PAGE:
подпись: salient process parameters of bubbling fluidized bed boilerTypical air nozzle.




Bed temperature

800-950°C (1470-1740°F)

Normal temperature with desulfurization is —850°C (1560°F)

Bed velocity

1.8-3.0 m/s

For fuels with erosion tendency, velocity is limited to 2.5 m/s (—8 ft/s)

Bed particle size

0.5-1.5 mm

Average size —1 mm

Bed depth

600/1200 mm (2/4 ft)

Slumped/expanded for deep beds, for shallow it is 300/600 mm (1/2 ft)

Bed pressure drop

500-1000 mm w. g. (20-40 ft)

Percentage drop = 0.8-1.0 of the expanded bed height

Bed density

720 kg/m3 (45 lb/ft3)

Ash recycle ratio


Normal range is 1:2-2.5

Excess air


For most coals it is 20%

SA as % of total


SA can be in any opposite walls

Residence time

2.5-3 s

For bed and freeboard. Bed residence time is —0.5 s

Carbon loss


Ca/S ratio


For 90% S capture

Gas velocities

<10 m/s (—35 ft/s)

Limits are similar to those of pulverized fuel boilers, as gases are dust laden


<300 ppm dv

At —85% desulfurization


—250 ppm dv


<200 ppm dv

TABLE 12.2

Evaporation (~ tph)

100 200 300 400 500 600 1800

Bubbling Fluidized Bed Combustion

Heat release (MW/h)


Capabilities of stoker, bubbling fluidized bed combustion (BFBC), and circulating fluidized bed combustion (CFBC).

The most common application is coal firing in developing markets. In absence of strict pollution norms, particularly with NOx, bubbling beds continue to be sold only in devel­oping markets for solid fuels such as coal and lignite. They have practically replaced the stokers and entered the CFBC boiler market at the lower end. They are not accepted in the developed markets, where stricter pollution norms prevail for fossil fuels. However, their popularity for biofuels is on the rise, particularly for very high moisture (—70%) fuels such as industrial sludges and process wastes.

Stokers, BFBC, and CFBC burn solid fuels. See Figure 12.9.

BFBC Boiler Design Principles

• Bubbling bed boilers are short and stocky because

O The low heat release rates make the plan area large.

O A residence time of 2.0-2.5 s makes the freeboard only —6 m, even for larger boilers.

• With nearly 60-70% of evaporation taking place in the bed coils, the boiler bank load is greatly reduced. It is normal to adopt single-drum boilers from 60 kg/cm2 or even lower level.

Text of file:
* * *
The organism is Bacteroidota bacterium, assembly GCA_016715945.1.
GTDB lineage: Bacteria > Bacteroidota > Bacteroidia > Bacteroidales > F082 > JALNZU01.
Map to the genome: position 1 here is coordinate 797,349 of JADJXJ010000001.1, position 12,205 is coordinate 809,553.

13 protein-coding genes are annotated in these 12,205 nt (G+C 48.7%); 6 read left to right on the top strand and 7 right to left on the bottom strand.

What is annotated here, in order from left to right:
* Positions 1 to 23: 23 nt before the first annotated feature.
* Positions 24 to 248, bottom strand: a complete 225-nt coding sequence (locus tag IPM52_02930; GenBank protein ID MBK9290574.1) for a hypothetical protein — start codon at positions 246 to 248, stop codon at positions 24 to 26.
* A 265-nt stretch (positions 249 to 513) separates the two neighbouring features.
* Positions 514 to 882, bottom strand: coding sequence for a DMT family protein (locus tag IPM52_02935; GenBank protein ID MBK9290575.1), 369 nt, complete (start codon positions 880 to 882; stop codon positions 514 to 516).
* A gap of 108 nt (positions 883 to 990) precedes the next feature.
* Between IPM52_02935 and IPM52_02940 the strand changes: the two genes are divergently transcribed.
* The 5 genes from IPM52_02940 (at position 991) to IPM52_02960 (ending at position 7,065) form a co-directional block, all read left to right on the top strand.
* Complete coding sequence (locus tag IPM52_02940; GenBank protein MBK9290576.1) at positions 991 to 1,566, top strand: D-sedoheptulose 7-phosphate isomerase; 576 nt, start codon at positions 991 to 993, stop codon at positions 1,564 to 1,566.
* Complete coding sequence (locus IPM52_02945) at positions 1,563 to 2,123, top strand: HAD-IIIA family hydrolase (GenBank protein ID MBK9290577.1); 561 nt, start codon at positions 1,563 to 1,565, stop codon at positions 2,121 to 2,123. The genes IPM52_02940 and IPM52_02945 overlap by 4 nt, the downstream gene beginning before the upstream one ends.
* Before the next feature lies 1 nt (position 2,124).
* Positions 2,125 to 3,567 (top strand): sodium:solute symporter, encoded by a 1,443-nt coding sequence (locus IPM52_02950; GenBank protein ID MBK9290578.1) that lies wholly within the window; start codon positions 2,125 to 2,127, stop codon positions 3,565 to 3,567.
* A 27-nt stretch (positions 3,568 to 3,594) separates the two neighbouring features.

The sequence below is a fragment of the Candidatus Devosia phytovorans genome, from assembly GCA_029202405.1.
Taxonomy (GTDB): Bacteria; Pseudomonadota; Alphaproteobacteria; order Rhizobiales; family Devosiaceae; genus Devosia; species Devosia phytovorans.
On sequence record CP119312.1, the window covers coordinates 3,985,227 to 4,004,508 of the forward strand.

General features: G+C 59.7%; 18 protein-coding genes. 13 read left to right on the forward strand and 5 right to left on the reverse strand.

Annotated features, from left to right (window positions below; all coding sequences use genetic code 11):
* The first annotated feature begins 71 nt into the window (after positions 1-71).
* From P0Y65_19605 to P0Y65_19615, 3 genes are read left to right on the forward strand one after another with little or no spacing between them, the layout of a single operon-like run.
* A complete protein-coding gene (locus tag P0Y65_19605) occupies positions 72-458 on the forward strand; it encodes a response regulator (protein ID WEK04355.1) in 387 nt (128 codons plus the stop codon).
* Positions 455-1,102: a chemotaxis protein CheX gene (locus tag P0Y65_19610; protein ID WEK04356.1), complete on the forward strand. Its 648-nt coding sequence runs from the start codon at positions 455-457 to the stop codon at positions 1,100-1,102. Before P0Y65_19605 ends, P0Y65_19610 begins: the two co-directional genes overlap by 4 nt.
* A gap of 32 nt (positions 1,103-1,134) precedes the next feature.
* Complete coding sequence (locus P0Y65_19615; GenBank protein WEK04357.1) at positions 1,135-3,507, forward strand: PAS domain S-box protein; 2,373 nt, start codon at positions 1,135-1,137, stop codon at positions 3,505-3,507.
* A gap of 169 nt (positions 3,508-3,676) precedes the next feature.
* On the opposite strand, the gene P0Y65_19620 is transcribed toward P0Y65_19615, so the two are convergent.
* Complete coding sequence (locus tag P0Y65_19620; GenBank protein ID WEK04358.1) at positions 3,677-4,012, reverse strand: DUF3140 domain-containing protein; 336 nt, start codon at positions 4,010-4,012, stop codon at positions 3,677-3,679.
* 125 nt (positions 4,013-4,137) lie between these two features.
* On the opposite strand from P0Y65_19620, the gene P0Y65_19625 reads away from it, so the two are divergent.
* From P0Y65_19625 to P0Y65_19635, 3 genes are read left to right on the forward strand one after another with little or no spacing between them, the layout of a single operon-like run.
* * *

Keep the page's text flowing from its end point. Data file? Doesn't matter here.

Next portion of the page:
• Freeboard temperatures are lower than 1000°C (1830°F) and the heat flux is low and more uniform, making it possible to employ widely spaced membrane panels with 50 mm membrane bars.

• The dust levels in the flue gases at the freeboard exit are —300 g/N m3 (higher than the PF boiler dust loading), and the gas velocity for high-ash coals is —6 to 10 m/s (—20 to 35 ft/s) at bank inlet. Erosion protection by way of tube shields on the first row is normal.


Approximate Heat Transfer Rates

Gas Velocity m/s (maximum)

W/m2 h

Kcal/m2 h

Btu/ft2 h °F










Lined fluid bed




Unlined fluid bed



















• The full load bed velocities for high-ash coals are between 1.8 and 2.2 m/s (—6 to 7 ft/s) for large units, whereas the gas speeds are required to be closer to 10 m/s over convective surfaces. Narrowing the furnace outlet is done for this reason.

• A dust collector is usually placed after the ECON to reduce its size. Recirculation of grit back to the furnace is needed to reduce the carbon losses. The grit collector should have only 90% collection efficiency in order not to increase fines in the sys­tem. Dust recirculation is between 2.0 and 2.5 times the coal inputs for coals with medium ash.

• Heat transfer rates in various areas of the boiler are approximately as given in Table 12.3. The highest rate is in the bed tubes, coil, and walls, where the heat is transferred by radiation of gas and convection by gas and dust. The contributions of gas by convection and radiation are approximately 0-5% and 20-30%, respec­tively, with the rest coming from dust.

BFBC Boiler Designs

1. Bottom-supported bidrum boiler design (Figures 10.40 and 10.41) is modified to accommodate underbed firing. The floor is replaced by a nozzle plate with air, ash, and fuel nozzles. The tubes in the BB are reduced and made into a single pass. Superheater, ECON, and AH are added as required. Boilers up to 60 tph on coal can be economically built in this way.

2. Top- or bottom-supported single-pass standard stoker-fired boilers are suitably modified to accommodate overfired BFBC. Underfeed systems can also be adopted.

3. Single-drum field-erected oil-fired boilers are suitable for higher capacities of 100 tph and above, as shown in Figure 12.10.

Solid fuel firing BFBC boilers cover a range of 5-150 tph for process industries and smaller power plants of up to 30 MWe. From 60 kg/cm2 and above, single-drum boilers are popular.

Figure 12.10 depicts a single-drum top-supported radiant boiler with overbed feeding. A limited grit recirculation is incorporated because the coal has high ash and less FC.

Figure 12.11 shows a single-drum underfeed boiler. Due to space restriction the bag fil­ter and the fans are mounted on top of the boiler. There is an extensive ash recirculation because the coal has less ash and high FC.

Bubbling Fluidized Bed Combustion

FIGURE 12.10

Single-drum overfeed bubbling bed boiler. AH, airheater; ECON, economizer; FD, forced draft; SH, superheater.